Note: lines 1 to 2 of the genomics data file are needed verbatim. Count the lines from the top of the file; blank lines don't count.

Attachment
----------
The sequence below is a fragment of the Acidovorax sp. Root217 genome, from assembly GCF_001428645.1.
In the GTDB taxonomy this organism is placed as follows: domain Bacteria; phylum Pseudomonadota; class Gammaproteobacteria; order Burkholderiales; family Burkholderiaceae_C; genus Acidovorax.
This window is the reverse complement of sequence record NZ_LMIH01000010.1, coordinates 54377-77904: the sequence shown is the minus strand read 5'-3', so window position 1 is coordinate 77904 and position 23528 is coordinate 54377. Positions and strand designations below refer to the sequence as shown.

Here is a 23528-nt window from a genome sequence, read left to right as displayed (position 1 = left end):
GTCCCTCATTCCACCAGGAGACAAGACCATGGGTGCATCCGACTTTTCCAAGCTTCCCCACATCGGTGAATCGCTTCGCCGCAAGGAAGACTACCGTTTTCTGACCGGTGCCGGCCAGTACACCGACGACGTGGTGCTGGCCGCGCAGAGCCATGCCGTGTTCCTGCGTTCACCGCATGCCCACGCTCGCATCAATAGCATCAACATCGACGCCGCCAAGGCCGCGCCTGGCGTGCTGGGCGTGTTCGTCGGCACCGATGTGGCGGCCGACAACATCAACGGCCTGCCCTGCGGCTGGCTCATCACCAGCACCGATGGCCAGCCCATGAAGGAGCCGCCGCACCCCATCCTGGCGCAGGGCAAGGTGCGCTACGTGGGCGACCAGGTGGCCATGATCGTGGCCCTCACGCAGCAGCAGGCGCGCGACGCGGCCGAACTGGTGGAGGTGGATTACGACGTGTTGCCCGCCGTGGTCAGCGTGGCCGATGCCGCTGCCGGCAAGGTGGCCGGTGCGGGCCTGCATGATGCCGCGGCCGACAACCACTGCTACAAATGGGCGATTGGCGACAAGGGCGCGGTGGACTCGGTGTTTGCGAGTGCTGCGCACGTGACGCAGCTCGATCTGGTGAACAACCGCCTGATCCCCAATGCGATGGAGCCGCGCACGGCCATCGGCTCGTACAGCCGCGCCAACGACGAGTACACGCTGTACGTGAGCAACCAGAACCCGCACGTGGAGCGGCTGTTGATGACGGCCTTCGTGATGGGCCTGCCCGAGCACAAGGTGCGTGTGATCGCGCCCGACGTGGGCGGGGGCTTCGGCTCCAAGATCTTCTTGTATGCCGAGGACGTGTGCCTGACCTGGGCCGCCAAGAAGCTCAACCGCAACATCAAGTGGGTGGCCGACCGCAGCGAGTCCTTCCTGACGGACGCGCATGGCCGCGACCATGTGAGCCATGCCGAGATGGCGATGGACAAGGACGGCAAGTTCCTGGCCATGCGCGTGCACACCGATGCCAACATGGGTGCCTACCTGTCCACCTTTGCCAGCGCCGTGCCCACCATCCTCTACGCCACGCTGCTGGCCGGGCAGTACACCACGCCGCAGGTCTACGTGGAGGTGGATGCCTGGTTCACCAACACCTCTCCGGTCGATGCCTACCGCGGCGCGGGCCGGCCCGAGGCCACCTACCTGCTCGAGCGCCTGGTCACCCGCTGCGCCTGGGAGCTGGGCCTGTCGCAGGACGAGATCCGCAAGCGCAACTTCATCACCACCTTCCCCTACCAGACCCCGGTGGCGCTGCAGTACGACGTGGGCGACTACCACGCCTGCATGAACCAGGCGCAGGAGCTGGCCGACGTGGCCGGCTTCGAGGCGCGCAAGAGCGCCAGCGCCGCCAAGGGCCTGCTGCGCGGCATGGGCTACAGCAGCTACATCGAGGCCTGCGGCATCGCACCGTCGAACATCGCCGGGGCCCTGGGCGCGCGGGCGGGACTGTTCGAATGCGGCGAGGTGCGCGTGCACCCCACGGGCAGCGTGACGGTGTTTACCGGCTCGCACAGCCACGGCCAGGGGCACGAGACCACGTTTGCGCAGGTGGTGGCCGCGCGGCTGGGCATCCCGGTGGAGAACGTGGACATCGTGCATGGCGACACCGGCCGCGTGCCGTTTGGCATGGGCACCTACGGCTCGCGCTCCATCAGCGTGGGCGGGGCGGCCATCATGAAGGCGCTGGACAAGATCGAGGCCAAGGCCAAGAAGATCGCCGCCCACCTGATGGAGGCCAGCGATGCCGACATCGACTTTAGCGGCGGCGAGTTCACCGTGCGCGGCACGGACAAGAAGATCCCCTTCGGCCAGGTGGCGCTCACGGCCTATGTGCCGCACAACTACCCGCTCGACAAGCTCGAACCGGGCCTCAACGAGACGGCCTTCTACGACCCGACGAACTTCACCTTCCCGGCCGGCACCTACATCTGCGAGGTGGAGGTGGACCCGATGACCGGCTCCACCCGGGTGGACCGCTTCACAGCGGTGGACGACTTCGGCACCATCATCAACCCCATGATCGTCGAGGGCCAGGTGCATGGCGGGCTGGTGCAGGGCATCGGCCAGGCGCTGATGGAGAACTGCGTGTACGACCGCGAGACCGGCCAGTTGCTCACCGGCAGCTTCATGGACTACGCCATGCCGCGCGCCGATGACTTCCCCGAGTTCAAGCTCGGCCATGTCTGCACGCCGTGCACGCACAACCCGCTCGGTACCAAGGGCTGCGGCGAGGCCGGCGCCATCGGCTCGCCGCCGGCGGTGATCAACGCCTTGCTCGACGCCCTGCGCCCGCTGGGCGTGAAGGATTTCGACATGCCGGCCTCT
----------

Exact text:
The sequence below is a fragment of the Acidovorax sp. Root217 genome, from assembly GCF_001428645.1.
In the GTDB taxonomy this organism is placed as follows: domain Bacteria; phylum Pseudomonadota; class Gammaproteobacteria; order Burkholderiales; family Burkholderiaceae_C; genus Acidovorax.